You will explain to them, as clearly as their understanding of the nature and principles of civil government will admit, the grounds of the dispute between Great-Britain and America, the pains we have taken to settle those disputes on the rules of equity, and the necessity we were finally driven to, in defence of our liberty and lives, to resist our oppressors unto blood. Thus, by convincing them of the justice of our cause, you may attach them to our interests, and lay a solid foundation for lasting peace and friendship with us :

You will also inform them of the union that subsists among the people of these states, and the strength derived therefrom, to each of them: that viewing us in this light, they may see their own safety depending upon their peaceable disposition and behaviour toward us :

You are to cultivate trade with them; by which means, many great advantages which have heretofore thence accrued to the subjects of Great-Britain, will be gained by the people of these states :

And you are, in a particular manner, instructed to use your utmost diligence and influence to promote an intercourse and correspondence between those tribes and the Indians living in and about Canada ; by the effecting of which, the most useful and necessary intelligence may be frequently obtained; and you are to give the earliest notice to Congress, and to general Washington, and the commanding officer at Ticonderoga, of such intelligence as you may receive :

You will, as often as you shall be required, exhibit to Congress a fair account of the expenditure of such monies as you may be entrusted with, for the purpose of your agency ; together with a general state of affairs within your department, that Congress may avail themselves of it for the public good.

Resolved, That the sum of 900 dollars be annually allowed and paid to John Allen, esq. during his continuance as agent of this Congress, to the Indians of St. John's and Nova-Scotia:

That 1000 dollars be advanced to John Allen, esq. agent, &c. to enable kim to carry on the affairs of his agency among the Indians of St. John's and Nova-Scotia; he to be accountable for the same.

Resolved, That the sum of 533.30 dollars be advanced to the board of war, for defraying the expense of sending the Hessian prisoners to Dumfries, and the prisoners in the guard-house in Baltimore, to Leesburg, in Virginia, agreeable to the orders of Congress; the said board to be accountable for the expenditure.

Resolved, That the sum of 55,000 dollars be advanced to the delegates of Georgia, for the use of the troops raised by that state; the said state to be accountable.

Resolved, That the secret committee be directed to supply captain Yates's company with blankets ; and that one month's pay be advanced to captain Yates for his compary; he to be accountable.

Resolved, That 2000 dollars be advanced to brigadier Smallwood, for the purpose ot' defraying the arrears due to the men of his late battalion ; he to be accountable.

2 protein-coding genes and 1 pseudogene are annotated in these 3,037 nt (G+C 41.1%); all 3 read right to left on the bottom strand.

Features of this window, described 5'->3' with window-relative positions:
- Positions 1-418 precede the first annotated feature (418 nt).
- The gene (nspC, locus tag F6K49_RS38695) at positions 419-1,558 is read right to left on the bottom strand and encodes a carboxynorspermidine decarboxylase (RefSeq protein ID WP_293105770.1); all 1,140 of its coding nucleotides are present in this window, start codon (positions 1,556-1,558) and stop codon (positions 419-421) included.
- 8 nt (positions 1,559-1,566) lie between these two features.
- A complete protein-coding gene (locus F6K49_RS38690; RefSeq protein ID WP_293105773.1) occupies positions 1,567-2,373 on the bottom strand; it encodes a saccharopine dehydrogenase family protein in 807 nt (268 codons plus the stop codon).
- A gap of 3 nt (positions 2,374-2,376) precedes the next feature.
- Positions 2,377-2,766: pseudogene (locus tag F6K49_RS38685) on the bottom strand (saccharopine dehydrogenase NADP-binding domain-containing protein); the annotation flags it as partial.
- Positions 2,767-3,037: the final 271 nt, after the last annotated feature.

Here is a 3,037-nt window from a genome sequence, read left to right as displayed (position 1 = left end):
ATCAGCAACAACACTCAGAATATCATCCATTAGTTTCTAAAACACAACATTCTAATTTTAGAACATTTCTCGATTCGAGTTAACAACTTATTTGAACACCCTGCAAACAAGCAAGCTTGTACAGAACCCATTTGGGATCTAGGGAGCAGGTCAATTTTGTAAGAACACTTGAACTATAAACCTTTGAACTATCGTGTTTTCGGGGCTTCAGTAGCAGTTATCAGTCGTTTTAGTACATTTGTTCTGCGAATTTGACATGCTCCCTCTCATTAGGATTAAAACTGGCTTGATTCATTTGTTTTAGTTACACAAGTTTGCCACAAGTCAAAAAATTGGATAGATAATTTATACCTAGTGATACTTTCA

Resolved, That to-morrow be assigned for appointing a pay-master in Baltimore.

Congress then resolved itself into a committee of the whole, to take into consideration the state of the treasury, and the means of supporting the credit of the continental currency; and, after some time, the president resumed the chair, and Mr. Harrison reported, that the committee have come into a resolution on the subject to thein referred, which he was ordered to report: The report being read, was agreed to as follows:

Resolved, That the continental treasurer be empowered and directed to borrow money on the loan-office certificates; that they be countersigned by the auditor general for the time being, and that in transacting this business,

govern himself by the rules prescribed to the commissioners of the other loan-offices; and have, for his trouble, the same allowance.

Resolved, That this Congress will, to-morrow, resolve itself into a committee of the whole, to take into consideration the state of the treasury, and the means of supporting the credit of the continental currency.

The several matters to this day referred, being postponed,
Adjourned to ten o'clock to-inorrow.

THURSDAY, January 16, 1777. Resolved, That Mr. Paine be added to the committee last appointed to hear appeals.

Resolved, That a warrant for 100,000 dollars, in favor of James Mcase, for public service, be drawn and sent to the treasurer; that sum having been advanced by the treasurer on the 11th of December last, to the said Mease, by order of Mr. Nelson :

That a warrant for 26 60 dollars be drawn in favor of John Norman, for a rolling-press; that sum having, on the same day abovementioned, been advanced by a like order:

That a warrant for 10,000 dollars be drawn in favor of Carpenter Wharton, for public service; that sum having been paid by the treasurer on the said 11th December to James White, assistant deputy commissary, by order of Mr. President, issued in pursuance of a letter from said Carpenter Wharton

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Resolved, That 365 dollars be paid to George Ross, esq. and charged to colonel Moses Hazen ; the same being in full of an order in his favor, drawn by lieutenant-colonel Edward Antil, for the recruiting service of colonel Hazen's regiment, dated January 6, 1777.

The board of war brought in a report, which was taken into consideration, Whereupon,

Resolved, That general Washington be directed to propose to general Howe, that a commissary be appointed on behalf of the United States, to furnish the American prisoners of war, captivated by the British army, with such necessaries as they may want; and if such commissary be allowed to reside among the prisoners, that general Washington appoint a suitable person for the purpose, until an exchange can be effected :

That the continental agents, in the middle and eastern departments, be directed to furnish the commissary of clothing with an account of what clothes or materials for making clothes they have in their custody, and that they send forward such clothing, to the order of the said commissary of clothing, to be distributed, agreeable to the directions of general Washington, among the troops in the several departments, in such